Economists have long recommended taxing pollution as an effective as well as efficient way to achieve societal aims to counter that pollution. What is commonly called a “carbon tax”, but which in fact would apply to all emissions of greenhouse gases (where carbon dioxide, CO2, is the largest contributor), would do this. “Cap and trade” schemes, where polluters are required to acquire and pay for a limited number of permits, act similarly. The prime example in the US of such a cap and trade scheme was the program to sharply reduce the sulfur dioxide (SO2) pollution from the burning of coal in power plants. That program was launched in 1995 and was a major success. Not only did the benefits exceed the costs by a factor of 14 to 1 (with some estimates even higher – as much as 100 to 1), but the cost of achieving that SO2 reduction was only one-half to one-quarter of what officials expected it would have cost had they followed the traditional regulatory approach.
Cost savings of half or three-quarters are not something to sneer at. Reducing greenhouse gas emissions, which is quite possibly the greatest challenge of our times, will be expensive. The benefits will be far greater, so it is certainly worthwhile to incur those expenses (and it is just silly to argue that “we cannot afford it” – the benefits far exceed the costs). One should, however, still want to minimize those costs.
But while such cost savings are hugely important, one should also not ignore the distributional consequences of any such plan. These are a concern of many, and rightly so. The poor should not be harmed, both because they are poor and because their modest consumption is not the primary cause of the pollution problem we are facing. But this is where there has been a good deal of confusion and misunderstanding. A tax on all greenhouse gas emissions, with the revenue thus generated then distributed back to all on an equal per capita basis, would be significantly beneficial to the poor in purely financial terms. Indeed it would be beneficial to most of the population since it is a minority of the population (mostly those who are far better off financially than most) who account for a disproportionate share of emissions.
A specific carbon tax plan that would work in this way was discussed in an earlier post on this blog. I would refer the reader to that earlier post for the details on that plan. But briefly, under this proposal all emissions of greenhouse gases (not simply from power plants, but from all sources) would pay a tax of $49 per metric ton of CO2 (or per ton of CO2 equivalent for other greenhouse gases, such as methane). A fee of $49 per metric ton would be equivalent to about $44.50 per common ton (2,000 pounds, as commonly used in the US but nowhere else in the world). The revenues thus generated would then be distributed back, in full, to the entire population in equal per capita terms, on a monthly or quarterly basis. There would also be a border-tax adjustment on goods imported, which would create the incentive for other countries to join in such a scheme (as the US would charge the same carbon tax on such goods when the source country hadn’t, but with those revenues then distributed to Americans).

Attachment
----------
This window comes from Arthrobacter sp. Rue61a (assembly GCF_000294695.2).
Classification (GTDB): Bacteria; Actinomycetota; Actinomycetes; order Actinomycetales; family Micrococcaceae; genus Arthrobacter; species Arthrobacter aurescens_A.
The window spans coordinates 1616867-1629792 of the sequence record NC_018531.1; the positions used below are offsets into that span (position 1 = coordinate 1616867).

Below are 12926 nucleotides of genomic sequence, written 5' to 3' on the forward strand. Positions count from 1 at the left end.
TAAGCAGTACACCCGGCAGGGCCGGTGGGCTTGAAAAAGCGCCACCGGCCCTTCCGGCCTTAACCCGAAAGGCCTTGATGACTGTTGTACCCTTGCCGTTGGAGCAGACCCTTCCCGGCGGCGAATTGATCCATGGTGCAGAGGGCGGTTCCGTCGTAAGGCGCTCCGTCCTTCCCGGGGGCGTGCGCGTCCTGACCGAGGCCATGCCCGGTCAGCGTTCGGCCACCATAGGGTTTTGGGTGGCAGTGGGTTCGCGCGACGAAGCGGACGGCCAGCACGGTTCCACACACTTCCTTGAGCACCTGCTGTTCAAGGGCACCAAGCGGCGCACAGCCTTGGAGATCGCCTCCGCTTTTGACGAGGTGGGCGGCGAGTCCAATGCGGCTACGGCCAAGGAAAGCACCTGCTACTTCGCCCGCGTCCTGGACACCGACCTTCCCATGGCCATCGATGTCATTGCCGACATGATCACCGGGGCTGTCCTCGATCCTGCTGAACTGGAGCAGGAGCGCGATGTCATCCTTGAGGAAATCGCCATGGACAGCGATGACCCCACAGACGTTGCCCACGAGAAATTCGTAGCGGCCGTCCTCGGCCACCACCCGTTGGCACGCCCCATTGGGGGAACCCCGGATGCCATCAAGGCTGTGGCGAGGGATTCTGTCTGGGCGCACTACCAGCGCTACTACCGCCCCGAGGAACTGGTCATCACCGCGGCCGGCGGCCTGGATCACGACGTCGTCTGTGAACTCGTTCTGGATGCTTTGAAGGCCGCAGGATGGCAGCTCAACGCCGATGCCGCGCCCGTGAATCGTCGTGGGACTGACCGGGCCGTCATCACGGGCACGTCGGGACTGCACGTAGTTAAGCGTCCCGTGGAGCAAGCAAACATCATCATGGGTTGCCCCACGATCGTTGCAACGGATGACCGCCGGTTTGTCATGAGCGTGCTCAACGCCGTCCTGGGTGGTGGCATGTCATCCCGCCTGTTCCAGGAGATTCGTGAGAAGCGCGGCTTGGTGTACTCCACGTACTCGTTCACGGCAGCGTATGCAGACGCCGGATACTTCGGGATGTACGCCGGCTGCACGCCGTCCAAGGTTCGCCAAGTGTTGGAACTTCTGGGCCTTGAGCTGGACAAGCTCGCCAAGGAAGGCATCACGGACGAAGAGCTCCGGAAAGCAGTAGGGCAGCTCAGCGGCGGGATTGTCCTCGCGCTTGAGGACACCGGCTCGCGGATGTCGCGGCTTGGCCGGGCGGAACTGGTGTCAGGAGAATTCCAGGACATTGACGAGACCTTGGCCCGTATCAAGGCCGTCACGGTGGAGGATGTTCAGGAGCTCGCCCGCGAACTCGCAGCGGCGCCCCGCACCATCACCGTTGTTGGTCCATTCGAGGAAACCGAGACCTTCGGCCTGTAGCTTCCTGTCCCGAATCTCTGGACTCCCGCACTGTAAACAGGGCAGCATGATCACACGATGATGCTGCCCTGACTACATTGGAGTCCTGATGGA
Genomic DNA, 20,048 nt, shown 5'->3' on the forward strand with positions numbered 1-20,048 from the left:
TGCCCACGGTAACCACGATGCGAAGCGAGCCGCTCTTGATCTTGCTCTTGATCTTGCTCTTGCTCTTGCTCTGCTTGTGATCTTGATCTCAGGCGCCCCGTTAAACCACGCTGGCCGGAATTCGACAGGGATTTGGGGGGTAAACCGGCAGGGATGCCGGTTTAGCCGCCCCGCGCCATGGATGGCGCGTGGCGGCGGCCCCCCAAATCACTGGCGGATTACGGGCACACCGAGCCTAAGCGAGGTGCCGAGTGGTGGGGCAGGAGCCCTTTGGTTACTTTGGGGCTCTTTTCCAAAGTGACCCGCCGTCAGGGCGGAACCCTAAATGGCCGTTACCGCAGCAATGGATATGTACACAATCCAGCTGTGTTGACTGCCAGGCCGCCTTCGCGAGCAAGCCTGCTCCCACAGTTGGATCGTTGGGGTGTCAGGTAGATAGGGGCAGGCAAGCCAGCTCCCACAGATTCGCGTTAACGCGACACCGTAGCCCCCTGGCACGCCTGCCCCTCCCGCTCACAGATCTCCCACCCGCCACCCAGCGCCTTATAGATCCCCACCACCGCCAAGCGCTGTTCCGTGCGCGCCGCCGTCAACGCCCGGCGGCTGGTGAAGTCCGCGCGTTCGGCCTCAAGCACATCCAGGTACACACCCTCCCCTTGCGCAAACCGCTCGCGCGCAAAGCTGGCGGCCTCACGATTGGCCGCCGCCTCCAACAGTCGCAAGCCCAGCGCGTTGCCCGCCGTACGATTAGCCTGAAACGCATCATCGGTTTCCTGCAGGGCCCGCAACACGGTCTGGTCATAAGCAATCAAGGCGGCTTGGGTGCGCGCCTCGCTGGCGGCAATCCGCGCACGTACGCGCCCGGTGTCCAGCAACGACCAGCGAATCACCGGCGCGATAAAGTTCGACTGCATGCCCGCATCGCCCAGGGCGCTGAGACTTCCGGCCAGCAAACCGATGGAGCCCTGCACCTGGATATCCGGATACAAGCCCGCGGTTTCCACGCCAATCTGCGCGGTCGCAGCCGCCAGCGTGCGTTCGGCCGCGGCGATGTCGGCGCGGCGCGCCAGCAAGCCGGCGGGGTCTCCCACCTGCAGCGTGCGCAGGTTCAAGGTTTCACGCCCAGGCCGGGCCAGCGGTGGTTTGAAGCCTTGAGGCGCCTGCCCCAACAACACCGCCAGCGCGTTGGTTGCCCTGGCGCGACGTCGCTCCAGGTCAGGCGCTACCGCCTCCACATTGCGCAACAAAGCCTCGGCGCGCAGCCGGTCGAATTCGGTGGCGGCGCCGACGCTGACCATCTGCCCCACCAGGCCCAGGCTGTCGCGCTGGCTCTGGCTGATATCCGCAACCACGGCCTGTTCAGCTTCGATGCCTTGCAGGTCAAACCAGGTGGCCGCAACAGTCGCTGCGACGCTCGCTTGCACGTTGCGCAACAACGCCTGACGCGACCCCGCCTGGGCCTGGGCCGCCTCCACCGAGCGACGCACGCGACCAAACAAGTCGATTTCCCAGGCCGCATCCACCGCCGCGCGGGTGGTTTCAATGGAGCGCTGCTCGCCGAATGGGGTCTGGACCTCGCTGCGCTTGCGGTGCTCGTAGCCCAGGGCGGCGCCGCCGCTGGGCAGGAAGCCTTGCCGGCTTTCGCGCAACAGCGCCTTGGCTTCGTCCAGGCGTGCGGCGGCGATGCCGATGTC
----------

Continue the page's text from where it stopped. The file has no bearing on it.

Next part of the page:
The US Treasury published a study of this scheme in January 2017, and estimated that such a tax would generate $194 billion of revenues in its initial year (which was assumed to be 2019). This would allow for a distribution of $583 to every American (man, woman, and child – not just adults). Furthermore, the authors estimated what the impact would be by family income decile, and concluded that the bottom 7 deciles of families (the bottom 70%, as ranked by income) would enjoy a net benefit, while only the richest 30% would pay a net cost.
That distributional impact will be the focus of this blog post. It has not received sufficient attention in the discussion on how to address climate change. While the Treasury study did provide estimates on what the impacts by income decile would be (although not always in an easy to understand form), views on a carbon tax often appear to assume, incorrectly, that the poor will pay the most as a share of their income, while the rich will be able to get away with avoiding the tax. The impact would in fact be the opposite. Indeed, while the primary aim of the program is, and should be, the reduction of greenhouse gas emissions, its redistributive benefits are such that on that basis alone the program would have much to commend it. It would also be just. As noted above, the poor do not account for a disproportionate share of greenhouse gas emissions – the rich do – yet the poor suffer similarly, if not greater, from the consequences.
This blog post will first review those estimated net cash benefits by family income decile, both in dollar amounts and as a share of income. To give a sense of how important this is in magnitude, it will then examine how these net benefits compare to the most important current cash transfer program in the US – food stamp benefits. Finally, it will briefly review the politics of such a program. Perceptions have, unfortunately, been adverse, and many pundits believe a carbon tax program would never be approved. Perhaps this might change if news sources paid greater attention to the distribution and economic justice benefits.
B. Net Benefits or Costs by Family Income Decile from a Carbon Tax with Redistribution